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1 Sep 2011

Dealing with a Vacancy and Late Rent Payments

One of the townhouses
Dealing with a vacancy is less frustrating than dealing with late rent payments in my opinion. Vacancies are inevitable and contracts makes it easier for them to be predictable. On the other hand, late payments are the evils that we should try to avoid at all costs. I have one tenant who is developing a habit of paying the rent late. It started with 10 days and then 15 days with R450 shortage. I must say that, I have now set precedence by accepting the 10 days with no consequences. Tough!


How to Avoid the Late Rent Payments
Getting the best tenant is key when managing your own property. So avoiding any kinds of tenant - landlord discrepancies start with the screening. The advertising should obviously be done properly, in the right form of media. But the real work begins with  the screening of the potential tenants. Get the credit history right or hire someone who can do that for you. No cutting corners. Credit worthy tenants, take care of their finances, and should take care of their spaces too, Right! Not necessarily, but I would still trust someone who takes care of their money, to take care of my property, to pay rent on time and to want stability...thus staying for a longer period than most.

Well, if the tenant who had a promising financial record and had you fight for her/him to get the place rewards you with a late payment, just make sure it happens once ONLY. Stick to the contract and its contents. I know, its not easy, but its the right way to do it. If the contract has an "interest on late rental" clause; implement it fully from the very first breach.

Yes I know, I never did that when my tenant paid late the first time. I thought of the relationship that we have, how I wouldn't want sourness and the daunting task of getting a new tenant. So the tenant did it again. I am now expecting this and will have my Emergency Fund waiting for the third time it happens.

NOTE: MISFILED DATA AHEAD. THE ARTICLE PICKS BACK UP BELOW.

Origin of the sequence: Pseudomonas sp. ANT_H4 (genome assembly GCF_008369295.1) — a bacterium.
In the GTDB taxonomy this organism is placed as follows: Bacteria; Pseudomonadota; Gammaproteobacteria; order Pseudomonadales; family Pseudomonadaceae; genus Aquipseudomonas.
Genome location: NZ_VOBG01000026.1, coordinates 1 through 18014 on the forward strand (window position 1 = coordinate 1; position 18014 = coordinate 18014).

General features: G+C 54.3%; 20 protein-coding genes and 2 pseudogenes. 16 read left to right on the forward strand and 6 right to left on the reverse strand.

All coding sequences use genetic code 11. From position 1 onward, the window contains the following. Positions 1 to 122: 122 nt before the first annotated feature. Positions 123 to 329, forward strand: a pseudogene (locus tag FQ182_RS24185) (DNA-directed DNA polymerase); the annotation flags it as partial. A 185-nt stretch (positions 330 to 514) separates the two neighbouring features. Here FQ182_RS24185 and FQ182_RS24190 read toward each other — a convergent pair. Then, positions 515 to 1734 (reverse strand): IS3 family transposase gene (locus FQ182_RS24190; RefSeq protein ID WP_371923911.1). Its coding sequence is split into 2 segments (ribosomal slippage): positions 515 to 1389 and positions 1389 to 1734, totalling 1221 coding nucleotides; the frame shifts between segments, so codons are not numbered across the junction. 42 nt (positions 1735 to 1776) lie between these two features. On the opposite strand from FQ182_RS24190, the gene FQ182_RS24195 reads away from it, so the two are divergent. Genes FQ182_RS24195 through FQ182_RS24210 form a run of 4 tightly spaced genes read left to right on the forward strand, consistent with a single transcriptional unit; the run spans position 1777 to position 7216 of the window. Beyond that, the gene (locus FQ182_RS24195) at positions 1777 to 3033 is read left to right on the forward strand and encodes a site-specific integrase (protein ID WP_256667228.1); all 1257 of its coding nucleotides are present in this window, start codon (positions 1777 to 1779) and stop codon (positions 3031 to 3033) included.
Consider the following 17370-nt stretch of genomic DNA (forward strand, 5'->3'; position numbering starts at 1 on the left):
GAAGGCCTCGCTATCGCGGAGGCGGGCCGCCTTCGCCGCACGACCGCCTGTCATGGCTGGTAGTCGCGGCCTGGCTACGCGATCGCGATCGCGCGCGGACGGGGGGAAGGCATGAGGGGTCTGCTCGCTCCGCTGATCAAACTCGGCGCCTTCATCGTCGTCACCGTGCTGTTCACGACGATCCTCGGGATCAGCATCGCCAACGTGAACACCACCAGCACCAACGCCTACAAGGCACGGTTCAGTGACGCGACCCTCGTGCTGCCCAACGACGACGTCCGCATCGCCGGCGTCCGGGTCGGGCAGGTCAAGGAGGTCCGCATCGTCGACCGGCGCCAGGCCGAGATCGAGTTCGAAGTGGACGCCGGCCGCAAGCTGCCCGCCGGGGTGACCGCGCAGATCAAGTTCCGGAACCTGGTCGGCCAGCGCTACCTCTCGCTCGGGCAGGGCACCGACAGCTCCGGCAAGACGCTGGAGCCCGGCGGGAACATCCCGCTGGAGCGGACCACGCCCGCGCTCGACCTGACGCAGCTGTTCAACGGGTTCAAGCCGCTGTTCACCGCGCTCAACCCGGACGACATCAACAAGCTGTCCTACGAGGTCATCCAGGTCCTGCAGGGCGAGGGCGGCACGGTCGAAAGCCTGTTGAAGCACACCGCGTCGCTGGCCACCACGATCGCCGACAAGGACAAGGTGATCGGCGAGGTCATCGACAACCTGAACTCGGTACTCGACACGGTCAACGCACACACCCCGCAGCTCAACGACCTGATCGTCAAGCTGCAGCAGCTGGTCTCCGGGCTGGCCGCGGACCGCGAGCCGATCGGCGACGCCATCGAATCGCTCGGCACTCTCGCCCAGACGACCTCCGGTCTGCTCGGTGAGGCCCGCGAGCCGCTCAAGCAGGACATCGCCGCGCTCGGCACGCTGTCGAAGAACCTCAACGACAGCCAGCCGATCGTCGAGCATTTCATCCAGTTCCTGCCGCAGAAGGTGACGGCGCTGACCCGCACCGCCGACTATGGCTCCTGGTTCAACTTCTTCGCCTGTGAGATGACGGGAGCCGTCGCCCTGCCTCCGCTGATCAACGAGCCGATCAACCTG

The beauty with this is that I've learned a valuable lesson that I am so human and not as much of a business person as I'd like to think I am.

Dealing with a Property Vacancy
I actually am having a tenant serving a notice for September to leave by the end of the month. The one month notice is meant for me to get a replacement as quick as I can. At least that's what I am trying to do.The tricky part is showing the prospective tenants a place with the notice tenant. I have to work around her schedule. I cant go and show as I please but only in the evenings. The prayer is that the great tenant I get should be free at the same time the notice tenant and I are available.Eeeeessshhh.

Anyway, as a landlord, one should be having the savings to cover the costs during the vacancy periods. A few posts ago I was talking about how I need an emergency fund. I have savings that are not titled EF and mixed with family funds. I so pray that I don't get to use anymore of the family savings than I already have because of this vacancy.
I always choose to collect slightly lower than market rate rentals than deal with a vacancy for the following reasons:
  • That way I miss out on R100 per month, instead of R5000 per month over a few months of the vacancy.
  • My property has someone in it and not at a risk of being vandalized.
  • I have peace of mind knowing that the rates and taxes are covered even if my net worth is growing slower. R200 or R100 in some cases would build up.
  • Psychologically I feel all together and efficient that I have no vacancies. Some ego boost.
The best way in dealing with a vacancy and late rent payments is avoiding them. I haven't had more than two weeks of vacancy since I started in the business. I must give credit to better economic times in general.

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